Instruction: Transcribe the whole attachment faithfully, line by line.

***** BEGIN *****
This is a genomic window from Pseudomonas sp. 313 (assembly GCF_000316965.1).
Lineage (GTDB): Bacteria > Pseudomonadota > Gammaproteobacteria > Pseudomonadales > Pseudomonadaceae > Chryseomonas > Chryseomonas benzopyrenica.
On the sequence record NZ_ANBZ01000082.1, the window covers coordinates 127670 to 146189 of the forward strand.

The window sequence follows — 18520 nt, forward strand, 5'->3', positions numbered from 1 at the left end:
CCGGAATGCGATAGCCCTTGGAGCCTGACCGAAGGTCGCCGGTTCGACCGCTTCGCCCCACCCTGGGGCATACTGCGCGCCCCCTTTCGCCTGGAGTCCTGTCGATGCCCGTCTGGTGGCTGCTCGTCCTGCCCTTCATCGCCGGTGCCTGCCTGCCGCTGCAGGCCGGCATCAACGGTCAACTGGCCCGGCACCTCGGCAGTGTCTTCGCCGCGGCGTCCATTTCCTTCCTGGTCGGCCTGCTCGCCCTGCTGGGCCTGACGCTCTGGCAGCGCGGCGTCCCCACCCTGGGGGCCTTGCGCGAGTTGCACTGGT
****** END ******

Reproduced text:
This is a genomic window from Pseudomonas sp. 313 (assembly GCF_000316965.1).
Lineage (GTDB): Bacteria > Pseudomonadota > Gammaproteobacteria > Pseudomonadales > Pseudomonadaceae > Chryseomonas > Chryseomonas benzopyrenica.
On the sequence record NZ_ANBZ01000082.1, the window covers coordinates 127670 to 146189 of the forward strand.

The window sequence follows — 18520 nt, forward strand, 5'->3', positions numbered from 1 at the left end:
CCGGAATGCGATAGCCCTTGGAGCCTGACCGAAGGTCGCCGGTTCGACCGCTTCGCCCCACCCTGGGGCATACTGCGCGCCCCCTTTCGCCTGGAGTCCTGTCGATGCCCGTCTGGTGGCTGCTCGTCCTGCCCTTCATCGCCGGTGCCTGCCTGCCGCTGCAGGCCGGCATCAACGGTCAACTGGCCCGGCACCTCGGCAGTGTCTTCGCCGCGGCGTCCATTTCCTTCCTGGTCGGCCTGCTCGCCCTGCTGGGCCTGACGCTCTGGCAGCGCGGCGTCCCCACCCTGGGGGCCTTGCGCGAGTTGCACTGGT